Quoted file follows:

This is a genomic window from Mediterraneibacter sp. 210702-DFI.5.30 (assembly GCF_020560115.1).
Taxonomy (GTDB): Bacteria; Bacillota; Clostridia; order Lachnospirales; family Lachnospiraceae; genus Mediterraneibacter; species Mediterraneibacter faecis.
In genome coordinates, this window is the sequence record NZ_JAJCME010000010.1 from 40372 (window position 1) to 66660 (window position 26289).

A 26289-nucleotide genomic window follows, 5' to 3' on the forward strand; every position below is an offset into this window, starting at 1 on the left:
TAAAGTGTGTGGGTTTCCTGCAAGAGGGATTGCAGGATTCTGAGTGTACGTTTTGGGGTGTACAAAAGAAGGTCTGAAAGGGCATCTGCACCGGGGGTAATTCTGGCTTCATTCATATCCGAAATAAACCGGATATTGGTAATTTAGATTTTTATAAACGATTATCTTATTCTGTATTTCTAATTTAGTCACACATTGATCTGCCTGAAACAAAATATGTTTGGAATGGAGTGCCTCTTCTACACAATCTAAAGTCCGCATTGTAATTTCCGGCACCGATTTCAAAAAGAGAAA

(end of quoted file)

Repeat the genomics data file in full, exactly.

This is a genomic window from Mediterraneibacter sp. 210702-DFI.5.30 (assembly GCF_020560115.1).
Taxonomy (GTDB): Bacteria; Bacillota; Clostridia; order Lachnospirales; family Lachnospiraceae; genus Mediterraneibacter; species Mediterraneibacter faecis.
In genome coordinates, this window is the sequence record NZ_JAJCME010000010.1 from 40372 (window position 1) to 66660 (window position 26289).

A 26289-nucleotide genomic window follows, 5' to 3' on the forward strand; every position below is an offset into this window, starting at 1 on the left:
TAAAGTGTGTGGGTTTCCTGCAAGAGGGATTGCAGGATTCTGAGTGTACGTTTTGGGGTGTACAAAAGAAGGTCTGAAAGGGCATCTGCACCGGGGGTAATTCTGGCTTCATTCATATCCGAAATAAACCGGATATTGGTAATTTAGATTTTTATAAACGATTATCTTATTCTGTATTTCTAATTTAGTCACACATTGATCTGCCTGAAACAAAATATGTTTGGAATGGAGTGCCTCTTCTACACAATCTAAAGTCCGCATTGTAATTTCCGGCACCGATTTCAAAAAGAGAAA